A Palestinian uses a slingshot during a protest near Ramallah in the West Bank, May 16, 2021. (Ammar Awad/Reuters) For Palestinian leaders who choose to promote them, intifadas are often self-defeating.
‘The past is never dead,” William Faulkner famously observed. “It’s not even past.” When it comes to Palestinian politics, Faulkner’s quip holds true. The recent fighting between Israeli forces and Palestinian Islamist groups — the fifth such conflict in 15 years — has concluded. After-action reports and assessments are incoming. But if the past is any indication, the hostilities look likely to change the Palestinian political landscape.
The recent conflict was, in truth, two conflicts. The first was between the Jewish state and Iranian proxy groups such as Hamas and got the lion’s share of attention from the press and pundits. The second, however, was no less important: an internecine conflict between Mahmoud Abbas’s Fatah movement, which dominates the Palestinian National Authority that controls Palestinian portions of the West Bank, and Hamas, which controls the Gaza Strip. This conflict, while less bombastic, is no less consequential.
In January of this year, Abbas, a deeply unpopular octogenarian, promised to hold elections for the first time in more than 15 years. It was a poorly calculated move meant to appeal to the Biden administration. Abbas even permitted Hamas, which had fought a brief but bloody war against Fatah in the summer of 2006, to stand in the elections. Yet, Abbas’s decision to allow Hamas to participate was counterintuitive.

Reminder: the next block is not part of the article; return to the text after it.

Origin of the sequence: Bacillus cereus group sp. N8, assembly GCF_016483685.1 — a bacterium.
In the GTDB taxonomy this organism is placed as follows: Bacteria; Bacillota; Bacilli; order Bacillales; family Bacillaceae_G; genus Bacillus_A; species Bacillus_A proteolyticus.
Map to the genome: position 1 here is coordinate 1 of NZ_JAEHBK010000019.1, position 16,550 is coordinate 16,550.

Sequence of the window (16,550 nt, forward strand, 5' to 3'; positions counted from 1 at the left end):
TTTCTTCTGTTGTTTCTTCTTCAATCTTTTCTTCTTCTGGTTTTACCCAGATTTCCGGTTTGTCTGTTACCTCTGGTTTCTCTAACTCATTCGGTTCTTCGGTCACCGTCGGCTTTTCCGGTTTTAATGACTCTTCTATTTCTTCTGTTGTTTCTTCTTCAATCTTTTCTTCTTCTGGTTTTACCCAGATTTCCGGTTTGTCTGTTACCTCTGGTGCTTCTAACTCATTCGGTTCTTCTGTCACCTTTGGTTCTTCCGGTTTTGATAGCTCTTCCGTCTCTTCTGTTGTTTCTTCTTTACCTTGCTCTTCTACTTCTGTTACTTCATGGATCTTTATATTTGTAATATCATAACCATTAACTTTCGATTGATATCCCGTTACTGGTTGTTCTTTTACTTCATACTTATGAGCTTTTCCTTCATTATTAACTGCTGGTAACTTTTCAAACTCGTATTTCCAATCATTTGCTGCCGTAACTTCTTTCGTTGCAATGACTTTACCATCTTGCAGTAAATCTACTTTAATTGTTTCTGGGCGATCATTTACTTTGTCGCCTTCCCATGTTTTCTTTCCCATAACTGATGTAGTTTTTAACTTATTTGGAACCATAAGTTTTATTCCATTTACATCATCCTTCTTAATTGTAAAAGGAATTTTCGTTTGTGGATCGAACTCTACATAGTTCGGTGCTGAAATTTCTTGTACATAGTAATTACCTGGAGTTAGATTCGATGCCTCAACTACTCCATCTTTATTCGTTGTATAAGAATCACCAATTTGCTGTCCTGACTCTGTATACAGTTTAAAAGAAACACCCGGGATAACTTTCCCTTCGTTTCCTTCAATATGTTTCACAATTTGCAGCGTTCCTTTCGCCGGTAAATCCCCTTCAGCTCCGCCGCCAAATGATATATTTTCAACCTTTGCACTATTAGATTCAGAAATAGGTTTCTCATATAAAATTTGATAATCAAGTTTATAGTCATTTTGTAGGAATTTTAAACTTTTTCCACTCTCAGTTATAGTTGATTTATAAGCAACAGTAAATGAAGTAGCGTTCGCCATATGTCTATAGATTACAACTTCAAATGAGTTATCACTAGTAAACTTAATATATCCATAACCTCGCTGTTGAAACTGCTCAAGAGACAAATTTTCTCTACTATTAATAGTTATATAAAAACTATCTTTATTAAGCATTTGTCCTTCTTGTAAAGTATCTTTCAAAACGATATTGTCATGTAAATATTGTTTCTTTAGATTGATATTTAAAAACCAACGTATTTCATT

The Hamas–Fatah War of 2006 was itself the result of Abbas’s holding elections at the request of the U.S. — elections that Fatah lost. In that war’s aftermath, Hamas seized control of the Gaza Strip, which it has used as a base to attack Israel ever since.
The ensuing years have seen multiple wars between Israel and Hamas, as well as a steady decline in support for Abbas. The PA president has grown increasingly authoritarian in response, shutting down the Palestinian Legislative Council and imprisoning and threatening his critics and rivals. When polls showed that Abbas’s divided Fatah movement was likely to
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